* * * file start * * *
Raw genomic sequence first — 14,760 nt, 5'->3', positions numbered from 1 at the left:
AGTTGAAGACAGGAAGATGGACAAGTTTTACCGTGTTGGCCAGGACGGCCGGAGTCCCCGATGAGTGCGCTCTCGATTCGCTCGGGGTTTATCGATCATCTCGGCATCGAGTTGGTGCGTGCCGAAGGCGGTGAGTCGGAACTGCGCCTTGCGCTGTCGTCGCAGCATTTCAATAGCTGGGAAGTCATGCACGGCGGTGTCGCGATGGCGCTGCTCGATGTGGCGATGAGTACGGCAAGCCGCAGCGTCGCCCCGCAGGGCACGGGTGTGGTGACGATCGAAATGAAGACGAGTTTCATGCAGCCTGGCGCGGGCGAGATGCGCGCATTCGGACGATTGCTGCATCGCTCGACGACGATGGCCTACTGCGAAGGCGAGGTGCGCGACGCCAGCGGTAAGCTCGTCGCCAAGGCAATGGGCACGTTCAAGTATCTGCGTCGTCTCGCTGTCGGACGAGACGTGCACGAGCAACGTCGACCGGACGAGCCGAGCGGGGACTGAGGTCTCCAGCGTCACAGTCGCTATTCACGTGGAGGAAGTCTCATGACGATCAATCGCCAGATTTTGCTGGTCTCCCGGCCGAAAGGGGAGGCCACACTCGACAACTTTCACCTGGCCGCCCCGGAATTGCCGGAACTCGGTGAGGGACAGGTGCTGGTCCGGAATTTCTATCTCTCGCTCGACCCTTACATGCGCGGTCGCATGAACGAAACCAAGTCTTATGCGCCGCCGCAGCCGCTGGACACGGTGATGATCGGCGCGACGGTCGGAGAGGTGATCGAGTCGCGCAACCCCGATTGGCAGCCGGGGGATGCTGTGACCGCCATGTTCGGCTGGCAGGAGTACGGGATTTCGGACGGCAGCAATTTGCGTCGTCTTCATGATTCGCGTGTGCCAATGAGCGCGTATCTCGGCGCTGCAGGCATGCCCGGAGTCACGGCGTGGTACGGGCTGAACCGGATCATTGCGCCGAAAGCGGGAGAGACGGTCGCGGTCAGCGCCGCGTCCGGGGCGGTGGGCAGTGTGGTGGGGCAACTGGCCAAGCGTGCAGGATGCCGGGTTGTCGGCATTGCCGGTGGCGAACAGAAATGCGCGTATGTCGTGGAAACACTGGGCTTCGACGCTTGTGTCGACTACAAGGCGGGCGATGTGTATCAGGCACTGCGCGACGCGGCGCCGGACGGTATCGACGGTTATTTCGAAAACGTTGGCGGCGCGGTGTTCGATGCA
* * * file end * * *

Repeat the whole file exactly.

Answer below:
Raw genomic sequence first — 14,760 nt, 5'->3', positions numbered from 1 at the left:
AGTTGAAGACAGGAAGATGGACAAGTTTTACCGTGTTGGCCAGGACGGCCGGAGTCCCCGATGAGTGCGCTCTCGATTCGCTCGGGGTTTATCGATCATCTCGGCATCGAGTTGGTGCGTGCCGAAGGCGGTGAGTCGGAACTGCGCCTTGCGCTGTCGTCGCAGCATTTCAATAGCTGGGAAGTCATGCACGGCGGTGTCGCGATGGCGCTGCTCGATGTGGCGATGAGTACGGCAAGCCGCAGCGTCGCCCCGCAGGGCACGGGTGTGGTGACGATCGAAATGAAGACGAGTTTCATGCAGCCTGGCGCGGGCGAGATGCGCGCATTCGGACGATTGCTGCATCGCTCGACGACGATGGCCTACTGCGAAGGCGAGGTGCGCGACGCCAGCGGTAAGCTCGTCGCCAAGGCAATGGGCACGTTCAAGTATCTGCGTCGTCTCGCTGTCGGACGAGACGTGCACGAGCAACGTCGACCGGACGAGCCGAGCGGGGACTGAGGTCTCCAGCGTCACAGTCGCTATTCACGTGGAGGAAGTCTCATGACGATCAATCGCCAGATTTTGCTGGTCTCCCGGCCGAAAGGGGAGGCCACACTCGACAACTTTCACCTGGCCGCCCCGGAATTGCCGGAACTCGGTGAGGGACAGGTGCTGGTCCGGAATTTCTATCTCTCGCTCGACCCTTACATGCGCGGTCGCATGAACGAAACCAAGTCTTATGCGCCGCCGCAGCCGCTGGACACGGTGATGATCGGCGCGACGGTCGGAGAGGTGATCGAGTCGCGCAACCCCGATTGGCAGCCGGGGGATGCTGTGACCGCCATGTTCGGCTGGCAGGAGTACGGGATTTCGGACGGCAGCAATTTGCGTCGTCTTCATGATTCGCGTGTGCCAATGAGCGCGTATCTCGGCGCTGCAGGCATGCCCGGAGTCACGGCGTGGTACGGGCTGAACCGGATCATTGCGCCGAAAGCGGGAGAGACGGTCGCGGTCAGCGCCGCGTCCGGGGCGGTGGGCAGTGTGGTGGGGCAACTGGCCAAGCGTGCAGGATGCCGGGTTGTCGGCATTGCCGGTGGCGAACAGAAATGCGCGTATGTCGTGGAAACACTGGGCTTCGACGCTTGTGTCGACTACAAGGCGGGCGATGTGTATCAGGCACTGCGCGACGCGGCGCCGGACGGTATCGACGGTTATTTCGAAAACGTTGGCGGCGCGGTGTTCGATGCA